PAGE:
perfecto

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English[edit]

Etymology[edit]

From Spanish perfecto (perfect)

Adjective[edit]

perfecto (comparative more perfecto, superlative most perfecto)

  1. (informal, humorous) perfect, excellent, brilliant

Noun[edit]

perfecto (plural perfectos)

  1. A large, tapered cigar.
    • 1937, P. G. Wodehouse, 'Lord Emsworth and Others', Overlook, Woodstock: 2002, p 99.
      'Well the only thing I can advise,' I said, 'is that you cultivate him assiduously. Waylay him and give him cigars... Tell him it's a fine day. He has a dog named Edward. Seek Edward out and pat him. Many a young man has won over the father of the girl he loves by such tactics, so why not you?'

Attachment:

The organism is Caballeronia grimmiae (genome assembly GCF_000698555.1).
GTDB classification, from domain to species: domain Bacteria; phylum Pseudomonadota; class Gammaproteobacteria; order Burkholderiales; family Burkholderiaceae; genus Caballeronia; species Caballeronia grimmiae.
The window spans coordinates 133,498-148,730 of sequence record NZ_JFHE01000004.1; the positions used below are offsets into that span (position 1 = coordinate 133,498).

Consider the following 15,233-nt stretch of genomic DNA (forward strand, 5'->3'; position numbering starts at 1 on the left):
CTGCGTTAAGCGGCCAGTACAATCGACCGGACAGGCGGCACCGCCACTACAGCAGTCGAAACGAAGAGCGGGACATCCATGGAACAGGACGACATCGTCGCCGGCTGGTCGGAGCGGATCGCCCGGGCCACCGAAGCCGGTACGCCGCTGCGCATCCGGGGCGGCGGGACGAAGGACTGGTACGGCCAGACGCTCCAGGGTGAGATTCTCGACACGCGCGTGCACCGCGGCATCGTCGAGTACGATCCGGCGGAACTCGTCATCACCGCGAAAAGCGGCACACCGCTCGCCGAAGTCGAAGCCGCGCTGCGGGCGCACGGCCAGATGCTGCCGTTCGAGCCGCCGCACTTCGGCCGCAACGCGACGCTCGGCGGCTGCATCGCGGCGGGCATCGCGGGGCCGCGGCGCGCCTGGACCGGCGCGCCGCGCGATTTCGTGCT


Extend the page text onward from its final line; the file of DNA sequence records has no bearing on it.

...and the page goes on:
He agreed to do so, and in the days which followed Poskitt could not show his face in the clubhouse without having Wilmot spring out at him with perfectos.
  2. (sports) In baseball or bowling, a perfect game.

Galician[edit]

Etymology[edit]

From Latin perfectus.

Adjective[edit]

perfecto m (feminine perfecta, masculine plural perfectos, feminine plural perfectas)

  1. perfect

Derived terms[edit]


Latin[edit]

Participle[edit]

perfectō

  1. dative masculine singular of perfectus
  2. dative neuter singular of perfectus
  3. ablative masculine singular of perfectus
  4. ablative neuter singular of perfectus

Spanish[edit]

Etymology[edit]

From Latin perfectus, partially borrowed as a learned term.

Adjective[edit]

perfecto m (feminine perfecta, masculine plural perfectos, feminine plural perfectas)

  1. perfect

Synonyms[edit]

Related terms[edit]